17 May 2017

Vienna Vignettes – A Note on Eduard Hanslick

For much of the twentieth century a chorus of Wagnerites and Modernists has fixed the image of Eduard Hanslick, dubbed by Verdi the “Bismarck of Viennese music criticism”, as a reactionary curmudgeon trapped in the aspic of formalism and clinging to a narrow canon that began with Mozart and more or less ended with Brahms. The odium heaped on Hanslick is of course a backhanded tribute to the power of his writings and his enduring significance, not only for Viennese culture, but for musical aesthetics generally. Since the 1970s leading scholars (including Peter Gay, Geoffrey Payzant and the philosopher Roger Scruton) have revisited his achievements; and since 1993, Dietmar Strauss has been engaged on a monumental critical edition of the complete works projected at 22 volumes (only seven have appeared). Hanslick is dead! Long live Hanslick!

Born in Prague to a German Catholic father and a Jewish mother, Hanslick (like Grillparzer) secured a fall-back position in Franz Joseph’s bureaucracy before his career took off as a music critic and cultural journalist. The times were propitious and newspapers were expanding to meet the demand from an increasingly cultivated bourgeois public for accessible but authoritative cultural journalism. When his career began mid-century, the Viennese competition in Hanslick’s speciality of music criticism was lamentable, as he put it: “stuffed with epithets and shallow enthusiasms, limp wit and phrase-making, unmanly heroisations and idolatry – echt wienerisch!” His first and perhaps greatest achievement was to raise musical appreciation to a professional level, diffusing his knowledge effortlessly in urbane prose, but dedicating himself to his task by playing every score right through before a performance. He would also do extensive background reading, for example of a Shakespeare play and commentary on it, before reviewing a Verdi opera. One lasting impact of his approach was that he addressed the work primarily and the performance secondarily, from which it followed that the quality of a work might not necessarily be obscured by inadequacy of performance, or, of course, vice versa…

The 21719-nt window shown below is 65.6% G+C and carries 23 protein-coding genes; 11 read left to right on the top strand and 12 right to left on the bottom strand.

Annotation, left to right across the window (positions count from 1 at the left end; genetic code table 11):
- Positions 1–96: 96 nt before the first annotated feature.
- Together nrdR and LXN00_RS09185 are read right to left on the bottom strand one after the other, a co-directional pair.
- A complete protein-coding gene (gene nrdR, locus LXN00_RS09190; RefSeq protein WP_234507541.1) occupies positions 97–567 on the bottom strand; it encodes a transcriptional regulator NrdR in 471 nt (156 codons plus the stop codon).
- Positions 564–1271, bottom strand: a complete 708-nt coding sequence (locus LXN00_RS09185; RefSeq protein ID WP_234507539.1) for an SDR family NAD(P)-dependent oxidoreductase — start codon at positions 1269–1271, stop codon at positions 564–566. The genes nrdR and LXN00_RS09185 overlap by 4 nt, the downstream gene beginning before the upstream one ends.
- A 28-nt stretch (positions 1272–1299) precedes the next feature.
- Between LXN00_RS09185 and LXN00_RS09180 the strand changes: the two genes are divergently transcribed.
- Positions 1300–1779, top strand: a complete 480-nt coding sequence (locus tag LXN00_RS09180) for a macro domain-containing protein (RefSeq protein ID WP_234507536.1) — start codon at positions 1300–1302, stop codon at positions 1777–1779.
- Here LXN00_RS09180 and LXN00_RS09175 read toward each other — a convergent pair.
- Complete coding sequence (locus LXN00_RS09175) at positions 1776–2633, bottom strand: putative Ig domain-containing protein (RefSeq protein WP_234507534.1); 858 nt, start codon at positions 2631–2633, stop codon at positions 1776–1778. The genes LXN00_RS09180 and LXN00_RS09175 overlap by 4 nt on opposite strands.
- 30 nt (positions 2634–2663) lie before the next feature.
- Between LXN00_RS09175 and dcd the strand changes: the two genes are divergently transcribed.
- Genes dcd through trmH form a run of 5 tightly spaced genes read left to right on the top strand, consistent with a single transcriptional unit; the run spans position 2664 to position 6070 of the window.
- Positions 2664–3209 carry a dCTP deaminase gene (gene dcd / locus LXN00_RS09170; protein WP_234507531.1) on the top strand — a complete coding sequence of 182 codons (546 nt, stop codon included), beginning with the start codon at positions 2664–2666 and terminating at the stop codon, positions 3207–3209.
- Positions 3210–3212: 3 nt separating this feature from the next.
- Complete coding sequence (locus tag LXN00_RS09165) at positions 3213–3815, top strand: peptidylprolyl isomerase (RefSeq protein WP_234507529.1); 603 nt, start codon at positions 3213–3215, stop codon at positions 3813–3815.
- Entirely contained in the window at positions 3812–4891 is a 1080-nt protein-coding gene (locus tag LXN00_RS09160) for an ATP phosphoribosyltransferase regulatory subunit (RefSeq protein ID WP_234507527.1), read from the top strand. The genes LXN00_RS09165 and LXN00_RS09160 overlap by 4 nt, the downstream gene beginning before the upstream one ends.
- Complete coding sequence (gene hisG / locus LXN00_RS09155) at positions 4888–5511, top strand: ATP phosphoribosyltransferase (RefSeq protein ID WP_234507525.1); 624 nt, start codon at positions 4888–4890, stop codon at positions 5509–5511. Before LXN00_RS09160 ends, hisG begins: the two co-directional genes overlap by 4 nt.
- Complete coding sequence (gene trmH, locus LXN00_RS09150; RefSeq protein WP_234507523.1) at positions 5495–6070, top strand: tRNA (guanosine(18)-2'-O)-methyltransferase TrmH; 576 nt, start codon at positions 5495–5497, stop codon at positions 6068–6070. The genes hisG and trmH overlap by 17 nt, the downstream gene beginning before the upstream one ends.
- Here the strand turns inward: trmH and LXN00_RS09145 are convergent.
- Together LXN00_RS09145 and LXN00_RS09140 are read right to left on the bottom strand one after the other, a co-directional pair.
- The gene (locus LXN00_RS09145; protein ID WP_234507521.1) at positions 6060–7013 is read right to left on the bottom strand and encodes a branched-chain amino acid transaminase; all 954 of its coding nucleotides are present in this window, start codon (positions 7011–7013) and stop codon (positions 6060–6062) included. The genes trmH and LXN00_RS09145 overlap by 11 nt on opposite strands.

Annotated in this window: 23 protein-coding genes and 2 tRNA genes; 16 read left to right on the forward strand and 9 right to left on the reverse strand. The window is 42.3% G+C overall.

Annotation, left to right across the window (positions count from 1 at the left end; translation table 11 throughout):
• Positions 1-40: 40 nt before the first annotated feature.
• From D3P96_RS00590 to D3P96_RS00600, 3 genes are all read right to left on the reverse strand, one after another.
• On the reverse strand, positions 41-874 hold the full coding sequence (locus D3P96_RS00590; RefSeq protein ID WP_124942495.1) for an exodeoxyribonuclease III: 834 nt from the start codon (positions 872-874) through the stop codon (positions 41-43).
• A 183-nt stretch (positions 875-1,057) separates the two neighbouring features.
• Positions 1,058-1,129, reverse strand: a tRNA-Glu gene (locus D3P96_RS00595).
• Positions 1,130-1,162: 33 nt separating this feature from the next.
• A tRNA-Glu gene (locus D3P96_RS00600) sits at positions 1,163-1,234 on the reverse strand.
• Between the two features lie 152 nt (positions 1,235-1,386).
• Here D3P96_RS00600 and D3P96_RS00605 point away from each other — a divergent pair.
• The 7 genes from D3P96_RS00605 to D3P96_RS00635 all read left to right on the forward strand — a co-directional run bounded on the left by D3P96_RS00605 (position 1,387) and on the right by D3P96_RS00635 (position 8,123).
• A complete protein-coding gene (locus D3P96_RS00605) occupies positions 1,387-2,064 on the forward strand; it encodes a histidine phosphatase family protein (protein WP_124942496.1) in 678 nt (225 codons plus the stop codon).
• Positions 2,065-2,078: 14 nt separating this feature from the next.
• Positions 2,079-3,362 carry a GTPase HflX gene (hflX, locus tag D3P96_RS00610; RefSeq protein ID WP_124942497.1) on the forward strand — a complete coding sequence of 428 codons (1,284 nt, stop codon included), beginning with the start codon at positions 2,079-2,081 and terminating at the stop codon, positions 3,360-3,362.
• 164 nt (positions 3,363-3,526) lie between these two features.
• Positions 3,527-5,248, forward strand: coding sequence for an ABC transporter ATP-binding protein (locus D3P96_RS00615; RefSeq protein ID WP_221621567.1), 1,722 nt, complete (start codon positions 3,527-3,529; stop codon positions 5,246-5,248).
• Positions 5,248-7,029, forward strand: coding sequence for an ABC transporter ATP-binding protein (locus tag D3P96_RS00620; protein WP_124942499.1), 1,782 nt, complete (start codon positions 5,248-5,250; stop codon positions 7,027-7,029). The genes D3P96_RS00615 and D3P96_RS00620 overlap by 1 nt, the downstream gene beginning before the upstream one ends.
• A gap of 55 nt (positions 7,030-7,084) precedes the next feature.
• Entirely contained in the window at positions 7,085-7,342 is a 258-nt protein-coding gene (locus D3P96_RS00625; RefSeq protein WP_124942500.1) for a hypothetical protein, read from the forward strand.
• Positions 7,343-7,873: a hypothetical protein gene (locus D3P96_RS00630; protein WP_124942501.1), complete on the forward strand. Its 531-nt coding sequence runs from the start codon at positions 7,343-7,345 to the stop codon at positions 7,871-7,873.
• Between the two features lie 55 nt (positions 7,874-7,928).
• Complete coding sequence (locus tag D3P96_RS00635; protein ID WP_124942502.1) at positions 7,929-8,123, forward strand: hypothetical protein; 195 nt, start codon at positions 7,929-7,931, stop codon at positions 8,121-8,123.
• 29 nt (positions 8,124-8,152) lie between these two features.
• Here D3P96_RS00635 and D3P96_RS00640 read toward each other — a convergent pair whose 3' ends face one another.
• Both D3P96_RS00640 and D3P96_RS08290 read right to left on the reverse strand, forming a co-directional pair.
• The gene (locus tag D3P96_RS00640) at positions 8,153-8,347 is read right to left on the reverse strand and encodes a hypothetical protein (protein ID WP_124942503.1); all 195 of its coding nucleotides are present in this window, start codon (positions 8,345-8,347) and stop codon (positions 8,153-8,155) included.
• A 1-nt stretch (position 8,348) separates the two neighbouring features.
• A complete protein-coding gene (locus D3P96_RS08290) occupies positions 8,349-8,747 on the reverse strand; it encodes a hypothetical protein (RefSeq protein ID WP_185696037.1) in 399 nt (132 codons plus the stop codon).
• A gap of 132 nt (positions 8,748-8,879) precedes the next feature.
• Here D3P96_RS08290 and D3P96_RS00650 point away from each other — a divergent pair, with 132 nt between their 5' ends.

Hanslick is known in Vienna for championing the music of Brahms and disparaging that of Bruckner, and especially that of Wagner. The truth, as always, is somewhat more complex. His very first outing as a music critic consisted of an eleven-part appreciation of Tannhäuser, published in 1846 in the Wiener Musikzeitung when Hanslick was only 21. He was thus the first to champion Wagner to a Viennese public, though Tannhäuser was not in fact performed in Vienna for another 13 years. However by the time (1863) that Wagner read his Meistersinger libretto to an invited audience (including Hanslick) in Vienna, relations between them had cooled and Wagner claims in his not very truthful autobiography that Hanslick recognised himself in the pettifogging Beckmesser and left the house in a fury.

The second edition (1869) of Wagner’s racist and completely unhinged pamphlet (Das Judentum in der Musik) attacks Hanslick’s by then celebrated book on musical aesthetics (Vom Musikalisch-Schönen) inter alia for distorting Viennese classicism by bridging it to Mendelssohn (“so the musical Jew-beauty took its seat in the heart of a full-blooded German system of aesthetics”). Curiously Hanslick rose to Wagner’s bait, insofar as he denied that he was himself Jewish, though his mother was the daughter of one of the richest Jewish merchants in Prague. Of Wagner’s childish rant about Jewry and music, he sensibly confines himself in his autobiography to the observation that the operas showing the most pronounced “Jewish” tendencies according to Wagner’s criteria are indeed Wagner’s own.